"We're not saying that we're inherently good, but this whole idea of original sin, which is on the line of that whole concept that we are inherently nasty and selfish and bad, was not very strong in me," says de Waal. "What I saw most of the time in my monkeys and also in the chimpanzees
-- most of the time they get along fine and they are very nice with each other, very gentle and cooperative."
Breaking from convention, de Waal became interested in reconciliation and conflict resolution among primates, something he says had been scantily researched by family therapists. He noticed that although aggression and fighting within groups existed, the members also had ways of coming together again to repair the damage. This discovery would be one of the most pivotal of his career.
"At some point - this was in the mid '70s -- the chimpanzees had a big fight that I was watching," he says. "Afterwards, I saw two chimpanzees kiss and embrace, and I didn't even realize what was going on until only a couple hours later that I realized that those were the same two who had been in a fight. And that's where it sort of clicked, and I said,
'Oh, that's their reconciliation.' And once I had seen that one time, I saw it every day basically."
He is quick to note the difference between reconciliation and forgiveness, which is becoming a popular research topic.
"Forgiveness is an individual, internal process, so that makes it not very accessible," he explains. "Reconciliation is a process that you can observe
-- you can observe the kissing and embracing that the chimpanzees do."
In the late '70s, two older, jealous male chimpanzees killed a leading male in the Arnhem colony. This became a defining moment in de Waal's career. Until that point, he never thought the chimpanzees would take their aggression to that extreme. It was then he also realized that conflict resolution and reconciliation were not superfluous mechanisms but absolutely necessary to keep things under control, he says.
Coming to America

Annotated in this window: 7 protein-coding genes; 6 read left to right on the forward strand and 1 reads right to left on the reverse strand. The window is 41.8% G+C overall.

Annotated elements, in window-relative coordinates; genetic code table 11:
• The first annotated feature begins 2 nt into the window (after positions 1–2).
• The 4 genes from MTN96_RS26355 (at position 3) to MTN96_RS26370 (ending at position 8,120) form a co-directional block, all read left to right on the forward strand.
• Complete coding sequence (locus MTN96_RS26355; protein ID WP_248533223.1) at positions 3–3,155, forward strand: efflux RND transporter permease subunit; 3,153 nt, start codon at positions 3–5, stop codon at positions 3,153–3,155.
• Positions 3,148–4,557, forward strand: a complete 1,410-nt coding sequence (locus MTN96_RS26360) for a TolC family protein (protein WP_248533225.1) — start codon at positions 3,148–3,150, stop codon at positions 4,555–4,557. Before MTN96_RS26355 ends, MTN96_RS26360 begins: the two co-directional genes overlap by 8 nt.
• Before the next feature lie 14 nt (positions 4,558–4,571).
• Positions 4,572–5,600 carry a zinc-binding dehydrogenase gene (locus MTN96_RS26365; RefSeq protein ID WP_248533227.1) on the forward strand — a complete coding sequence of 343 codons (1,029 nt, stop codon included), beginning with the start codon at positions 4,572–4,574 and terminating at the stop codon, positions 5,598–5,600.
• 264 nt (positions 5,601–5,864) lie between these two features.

Courted by Robert Goy, a former director of the Wisconsin Regional Primate Research Center, de Waal came to the United States with his wife when he was in his mid-20s. He originally planned to stay for one year. But after two weeks, Goy offered him a permanent position that has kept him in the United States ever since.
During his 10 years in Wisconsin, de Waal split his time studying monkeys at the Madison center and researching apes at the Yerkes National Primate Research Center and the San Diego Zoo, where he launched the bonobo project.
De Waal quickly discovered that bonobos -- another species of ape that, like chimpanzees, shares 98.4 percent of its DNA with humans
-- were highly sexual animals, using sex as a means of affection, reconciliation and friendship. He also discovered the difficulty of publicizing this research in his adoptive country.
"Americans are very shy about sex," says de Waal. "So, to speak of the sexy bonobos was something that American researchers didn't do, even though they knew what was going on."
As a result, de Waal teamed up with nature photographer Frans Lanting and looked elsewhere to publish his findings. Geo, a German magazine similar to National Geographic, soon picked up the story of the "sexy bonobos." The Geo piece in hand, de Waal then approached Scientific American, which agreed to run a similar